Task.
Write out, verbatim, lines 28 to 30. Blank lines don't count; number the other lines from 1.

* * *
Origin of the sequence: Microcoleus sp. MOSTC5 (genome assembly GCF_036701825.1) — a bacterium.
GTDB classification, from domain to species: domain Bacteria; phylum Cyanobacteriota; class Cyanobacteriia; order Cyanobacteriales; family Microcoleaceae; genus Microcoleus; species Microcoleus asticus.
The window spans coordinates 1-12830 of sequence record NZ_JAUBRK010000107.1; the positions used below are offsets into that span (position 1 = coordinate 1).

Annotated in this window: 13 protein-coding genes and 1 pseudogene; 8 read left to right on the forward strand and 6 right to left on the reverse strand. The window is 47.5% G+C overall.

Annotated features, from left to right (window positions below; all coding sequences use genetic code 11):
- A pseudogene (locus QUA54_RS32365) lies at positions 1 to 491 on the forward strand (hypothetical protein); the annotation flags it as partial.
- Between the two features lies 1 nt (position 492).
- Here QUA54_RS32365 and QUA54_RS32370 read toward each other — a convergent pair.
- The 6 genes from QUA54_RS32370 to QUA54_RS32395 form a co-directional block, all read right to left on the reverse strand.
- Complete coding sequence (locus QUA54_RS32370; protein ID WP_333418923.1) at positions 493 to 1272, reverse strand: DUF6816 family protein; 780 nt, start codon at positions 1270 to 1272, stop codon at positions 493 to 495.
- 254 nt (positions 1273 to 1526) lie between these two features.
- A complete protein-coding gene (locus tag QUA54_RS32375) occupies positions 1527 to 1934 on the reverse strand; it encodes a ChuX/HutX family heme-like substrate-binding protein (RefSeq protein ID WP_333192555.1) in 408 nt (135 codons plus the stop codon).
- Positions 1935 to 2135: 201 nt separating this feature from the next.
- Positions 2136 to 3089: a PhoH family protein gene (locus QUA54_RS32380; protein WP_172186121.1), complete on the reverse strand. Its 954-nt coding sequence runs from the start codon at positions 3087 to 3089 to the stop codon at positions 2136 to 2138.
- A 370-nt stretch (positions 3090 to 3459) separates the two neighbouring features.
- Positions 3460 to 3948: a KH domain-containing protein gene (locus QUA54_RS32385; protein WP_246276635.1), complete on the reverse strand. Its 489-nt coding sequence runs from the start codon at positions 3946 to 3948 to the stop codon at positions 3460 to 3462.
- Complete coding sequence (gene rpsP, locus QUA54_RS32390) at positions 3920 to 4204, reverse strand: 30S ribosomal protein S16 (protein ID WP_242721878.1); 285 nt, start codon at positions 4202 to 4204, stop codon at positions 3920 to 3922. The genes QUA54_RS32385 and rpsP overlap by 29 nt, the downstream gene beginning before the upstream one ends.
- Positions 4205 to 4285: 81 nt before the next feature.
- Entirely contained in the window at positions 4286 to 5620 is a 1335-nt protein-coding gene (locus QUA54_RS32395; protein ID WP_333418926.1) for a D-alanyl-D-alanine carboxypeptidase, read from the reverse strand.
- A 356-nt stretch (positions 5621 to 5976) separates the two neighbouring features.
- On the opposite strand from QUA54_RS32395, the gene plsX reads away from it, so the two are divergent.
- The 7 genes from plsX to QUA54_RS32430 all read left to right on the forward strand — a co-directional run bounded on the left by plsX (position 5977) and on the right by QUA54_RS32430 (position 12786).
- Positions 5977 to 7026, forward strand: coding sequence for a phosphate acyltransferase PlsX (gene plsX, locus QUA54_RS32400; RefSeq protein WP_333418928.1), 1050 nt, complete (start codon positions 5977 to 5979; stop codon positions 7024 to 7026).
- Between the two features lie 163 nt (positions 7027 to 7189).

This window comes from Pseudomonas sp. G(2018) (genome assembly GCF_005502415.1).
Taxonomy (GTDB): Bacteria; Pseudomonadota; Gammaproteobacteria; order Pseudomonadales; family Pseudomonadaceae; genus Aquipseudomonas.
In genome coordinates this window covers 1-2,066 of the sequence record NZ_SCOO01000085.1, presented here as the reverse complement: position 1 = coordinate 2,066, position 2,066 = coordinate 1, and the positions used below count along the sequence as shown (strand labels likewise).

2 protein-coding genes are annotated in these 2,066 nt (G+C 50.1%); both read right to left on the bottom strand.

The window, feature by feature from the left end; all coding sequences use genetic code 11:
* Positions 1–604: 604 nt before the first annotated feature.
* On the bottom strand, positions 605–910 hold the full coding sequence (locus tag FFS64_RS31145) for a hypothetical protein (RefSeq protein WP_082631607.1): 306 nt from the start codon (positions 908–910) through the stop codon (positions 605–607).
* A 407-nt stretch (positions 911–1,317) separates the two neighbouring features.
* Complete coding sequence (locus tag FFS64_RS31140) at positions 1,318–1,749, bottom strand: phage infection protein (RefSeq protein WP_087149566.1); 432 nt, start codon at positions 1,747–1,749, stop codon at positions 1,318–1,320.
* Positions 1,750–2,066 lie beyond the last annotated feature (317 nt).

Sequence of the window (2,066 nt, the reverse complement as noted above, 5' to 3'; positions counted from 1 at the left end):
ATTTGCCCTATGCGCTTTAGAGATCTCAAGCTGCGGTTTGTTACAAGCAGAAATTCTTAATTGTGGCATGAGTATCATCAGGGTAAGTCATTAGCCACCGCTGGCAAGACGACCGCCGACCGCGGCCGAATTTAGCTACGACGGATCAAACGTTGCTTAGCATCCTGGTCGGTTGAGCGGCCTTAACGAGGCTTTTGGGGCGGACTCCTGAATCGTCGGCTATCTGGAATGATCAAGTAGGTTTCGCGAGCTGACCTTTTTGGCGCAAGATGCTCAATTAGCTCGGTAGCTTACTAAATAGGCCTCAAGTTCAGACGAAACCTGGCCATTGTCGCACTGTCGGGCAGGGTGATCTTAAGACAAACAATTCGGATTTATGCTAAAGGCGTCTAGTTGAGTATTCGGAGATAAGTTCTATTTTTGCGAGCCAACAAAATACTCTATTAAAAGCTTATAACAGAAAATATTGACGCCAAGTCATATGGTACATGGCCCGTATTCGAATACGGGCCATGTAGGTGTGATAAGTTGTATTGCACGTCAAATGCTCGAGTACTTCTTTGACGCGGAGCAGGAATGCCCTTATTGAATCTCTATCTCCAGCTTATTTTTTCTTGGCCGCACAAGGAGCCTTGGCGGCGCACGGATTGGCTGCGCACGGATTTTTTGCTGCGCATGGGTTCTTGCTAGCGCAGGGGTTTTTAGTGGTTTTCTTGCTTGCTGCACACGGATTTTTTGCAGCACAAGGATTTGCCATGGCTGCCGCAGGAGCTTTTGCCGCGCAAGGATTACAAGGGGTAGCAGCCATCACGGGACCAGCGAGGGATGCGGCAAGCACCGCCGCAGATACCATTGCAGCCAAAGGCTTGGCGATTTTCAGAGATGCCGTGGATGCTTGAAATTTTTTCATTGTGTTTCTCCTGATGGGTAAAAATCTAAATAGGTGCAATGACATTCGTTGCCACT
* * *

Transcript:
2 protein-coding genes are annotated in these 2,066 nt (G+C 50.1%); both read right to left on the bottom strand.

The window, feature by feature from the left end; all coding sequences use genetic code 11:
* Positions 1–604: 604 nt before the first annotated feature.